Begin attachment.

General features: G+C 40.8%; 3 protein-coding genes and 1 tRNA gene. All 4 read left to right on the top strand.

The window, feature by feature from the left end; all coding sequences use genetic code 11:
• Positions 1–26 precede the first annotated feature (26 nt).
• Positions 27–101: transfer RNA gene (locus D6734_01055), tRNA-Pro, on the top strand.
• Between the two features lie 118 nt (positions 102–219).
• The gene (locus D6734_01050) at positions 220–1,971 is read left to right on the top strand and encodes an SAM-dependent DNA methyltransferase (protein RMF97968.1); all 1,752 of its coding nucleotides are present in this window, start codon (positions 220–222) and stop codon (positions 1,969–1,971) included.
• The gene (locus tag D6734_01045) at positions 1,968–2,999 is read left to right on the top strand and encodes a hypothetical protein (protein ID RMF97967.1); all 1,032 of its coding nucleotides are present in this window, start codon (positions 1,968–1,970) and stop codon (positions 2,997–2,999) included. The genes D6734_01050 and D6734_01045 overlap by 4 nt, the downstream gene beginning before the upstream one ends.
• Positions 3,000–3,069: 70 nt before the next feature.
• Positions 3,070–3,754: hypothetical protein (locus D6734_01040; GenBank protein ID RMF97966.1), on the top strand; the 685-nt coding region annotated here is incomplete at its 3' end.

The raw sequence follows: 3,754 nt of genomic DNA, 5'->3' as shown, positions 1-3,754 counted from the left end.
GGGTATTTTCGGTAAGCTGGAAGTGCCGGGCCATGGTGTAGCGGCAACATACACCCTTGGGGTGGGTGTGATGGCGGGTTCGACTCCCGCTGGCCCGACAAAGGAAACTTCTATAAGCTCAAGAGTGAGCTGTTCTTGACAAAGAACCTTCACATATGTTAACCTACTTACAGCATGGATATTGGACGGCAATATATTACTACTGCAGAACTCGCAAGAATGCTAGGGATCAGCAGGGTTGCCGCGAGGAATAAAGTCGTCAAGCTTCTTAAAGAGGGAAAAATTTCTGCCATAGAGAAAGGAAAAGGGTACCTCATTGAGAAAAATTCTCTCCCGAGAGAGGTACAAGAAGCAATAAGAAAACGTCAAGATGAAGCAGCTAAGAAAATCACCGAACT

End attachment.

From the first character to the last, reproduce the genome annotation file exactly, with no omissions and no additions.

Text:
General features: G+C 40.8%; 3 protein-coding genes and 1 tRNA gene. All 4 read left to right on the top strand.

The window, feature by feature from the left end; all coding sequences use genetic code 11:
• Positions 1–26 precede the first annotated feature (26 nt).
• Positions 27–101: transfer RNA gene (locus D6734_01055), tRNA-Pro, on the top strand.
• Between the two features lie 118 nt (positions 102–219).
• The gene (locus D6734_01050) at positions 220–1,971 is read left to right on the top strand and encodes an SAM-dependent DNA methyltransferase (protein RMF97968.1); all 1,752 of its coding nucleotides are present in this window, start codon (positions 220–222) and stop codon (positions 1,969–1,971) included.
• The gene (locus tag D6734_01045) at positions 1,968–2,999 is read left to right on the top strand and encodes a hypothetical protein (protein ID RMF97967.1); all 1,032 of its coding nucleotides are present in this window, start codon (positions 1,968–1,970) and stop codon (positions 2,997–2,999) included. The genes D6734_01050 and D6734_01045 overlap by 4 nt, the downstream gene beginning before the upstream one ends.
• Positions 3,000–3,069: 70 nt before the next feature.
• Positions 3,070–3,754: hypothetical protein (locus D6734_01040; GenBank protein ID RMF97966.1), on the top strand; the 685-nt coding region annotated here is incomplete at its 3' end.

The raw sequence follows: 3,754 nt of genomic DNA, 5'->3' as shown, positions 1-3,754 counted from the left end.
GGGTATTTTCGGTAAGCTGGAAGTGCCGGGCCATGGTGTAGCGGCAACATACACCCTTGGGGTGGGTGTGATGGCGGGTTCGACTCCCGCTGGCCCGACAAAGGAAACTTCTATAAGCTCAAGAGTGAGCTGTTCTTGACAAAGAACCTTCACATATGTTAACCTACTTACAGCATGGATATTGGACGGCAATATATTACTACTGCAGAACTCGCAAGAATGCTAGGGATCAGCAGGGTTGCCGCGAGGAATAAAGTCGTCAAGCTTCTTAAAGAGGGAAAAATTTCTGCCATAGAGAAAGGAAAAGGGTACCTCATTGAGAAAAATTCTCTCCCGAGAGAGGTACAAGAAGCAATAAGAAAACGTCAAGATGAAGCAGCTAAGAAAATCACCGAACT